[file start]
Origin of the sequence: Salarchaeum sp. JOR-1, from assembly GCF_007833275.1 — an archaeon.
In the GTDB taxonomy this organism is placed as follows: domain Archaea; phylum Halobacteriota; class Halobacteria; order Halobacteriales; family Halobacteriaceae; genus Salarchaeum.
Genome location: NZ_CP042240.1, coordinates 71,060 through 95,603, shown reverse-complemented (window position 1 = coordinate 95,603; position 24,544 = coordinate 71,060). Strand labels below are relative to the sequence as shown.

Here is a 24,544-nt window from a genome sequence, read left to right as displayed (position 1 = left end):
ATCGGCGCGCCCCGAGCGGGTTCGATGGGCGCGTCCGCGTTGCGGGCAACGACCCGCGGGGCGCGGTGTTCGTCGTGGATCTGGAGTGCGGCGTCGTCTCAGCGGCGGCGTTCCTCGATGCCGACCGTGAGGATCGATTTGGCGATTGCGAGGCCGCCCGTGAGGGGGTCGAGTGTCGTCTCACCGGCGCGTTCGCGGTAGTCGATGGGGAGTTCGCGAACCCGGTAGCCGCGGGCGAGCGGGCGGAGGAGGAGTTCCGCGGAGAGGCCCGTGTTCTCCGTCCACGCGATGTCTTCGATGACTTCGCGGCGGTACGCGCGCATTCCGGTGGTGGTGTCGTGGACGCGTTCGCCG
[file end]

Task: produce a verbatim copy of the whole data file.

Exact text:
Origin of the sequence: Salarchaeum sp. JOR-1, from assembly GCF_007833275.1 — an archaeon.
In the GTDB taxonomy this organism is placed as follows: domain Archaea; phylum Halobacteriota; class Halobacteria; order Halobacteriales; family Halobacteriaceae; genus Salarchaeum.
Genome location: NZ_CP042240.1, coordinates 71,060 through 95,603, shown reverse-complemented (window position 1 = coordinate 95,603; position 24,544 = coordinate 71,060). Strand labels below are relative to the sequence as shown.

Here is a 24,544-nt window from a genome sequence, read left to right as displayed (position 1 = left end):
ATCGGCGCGCCCCGAGCGGGTTCGATGGGCGCGTCCGCGTTGCGGGCAACGACCCGCGGGGCGCGGTGTTCGTCGTGGATCTGGAGTGCGGCGTCGTCTCAGCGGCGGCGTTCCTCGATGCCGACCGTGAGGATCGATTTGGCGATTGCGAGGCCGCCCGTGAGGGGGTCGAGTGTCGTCTCACCGGCGCGTTCGCGGTAGTCGATGGGGAGTTCGCGAACCCGGTAGCCGCGGGCGAGCGGGCGGAGGAGGAGTTCCGCGGAGAGGCCCGTGTTCTCCGTCCACGCGATGTCTTCGATGACTTCGCGGCGGTACGCGCGCATTCCGGTGGTGGTGTCGTGGACGCGTTCGCCG